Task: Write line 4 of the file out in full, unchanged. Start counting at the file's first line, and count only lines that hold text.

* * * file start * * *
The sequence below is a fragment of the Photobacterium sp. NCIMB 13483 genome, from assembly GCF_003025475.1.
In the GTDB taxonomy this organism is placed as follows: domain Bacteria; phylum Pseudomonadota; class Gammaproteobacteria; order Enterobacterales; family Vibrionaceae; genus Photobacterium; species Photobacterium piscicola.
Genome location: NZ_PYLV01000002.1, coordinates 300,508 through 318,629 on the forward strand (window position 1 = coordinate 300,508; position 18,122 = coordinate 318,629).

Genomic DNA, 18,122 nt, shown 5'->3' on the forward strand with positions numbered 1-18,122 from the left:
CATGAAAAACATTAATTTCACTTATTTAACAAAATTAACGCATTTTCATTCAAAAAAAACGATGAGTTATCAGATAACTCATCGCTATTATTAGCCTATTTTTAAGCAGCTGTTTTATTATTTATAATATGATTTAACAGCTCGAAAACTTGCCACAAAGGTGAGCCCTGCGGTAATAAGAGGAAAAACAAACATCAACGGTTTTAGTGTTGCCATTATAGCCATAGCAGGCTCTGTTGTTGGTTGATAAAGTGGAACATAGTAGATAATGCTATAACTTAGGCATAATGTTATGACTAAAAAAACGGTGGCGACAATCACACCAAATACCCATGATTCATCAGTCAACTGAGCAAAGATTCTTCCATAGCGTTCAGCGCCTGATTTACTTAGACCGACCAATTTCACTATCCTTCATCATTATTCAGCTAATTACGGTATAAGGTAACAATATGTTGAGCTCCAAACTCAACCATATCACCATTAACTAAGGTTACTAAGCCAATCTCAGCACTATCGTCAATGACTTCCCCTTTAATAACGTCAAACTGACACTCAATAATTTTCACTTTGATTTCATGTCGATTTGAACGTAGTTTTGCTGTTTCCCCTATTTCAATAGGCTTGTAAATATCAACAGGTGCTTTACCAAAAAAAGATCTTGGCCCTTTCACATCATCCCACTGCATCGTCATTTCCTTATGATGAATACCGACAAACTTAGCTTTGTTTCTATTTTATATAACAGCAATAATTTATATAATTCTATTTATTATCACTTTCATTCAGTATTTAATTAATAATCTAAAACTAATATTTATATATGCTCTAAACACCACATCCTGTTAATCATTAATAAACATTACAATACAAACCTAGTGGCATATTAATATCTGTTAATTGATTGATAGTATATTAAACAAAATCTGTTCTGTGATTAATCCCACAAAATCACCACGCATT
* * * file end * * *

Genomic DNA, 18,122 nt, shown 5'->3' on the forward strand with positions numbered 1-18,122 from the left: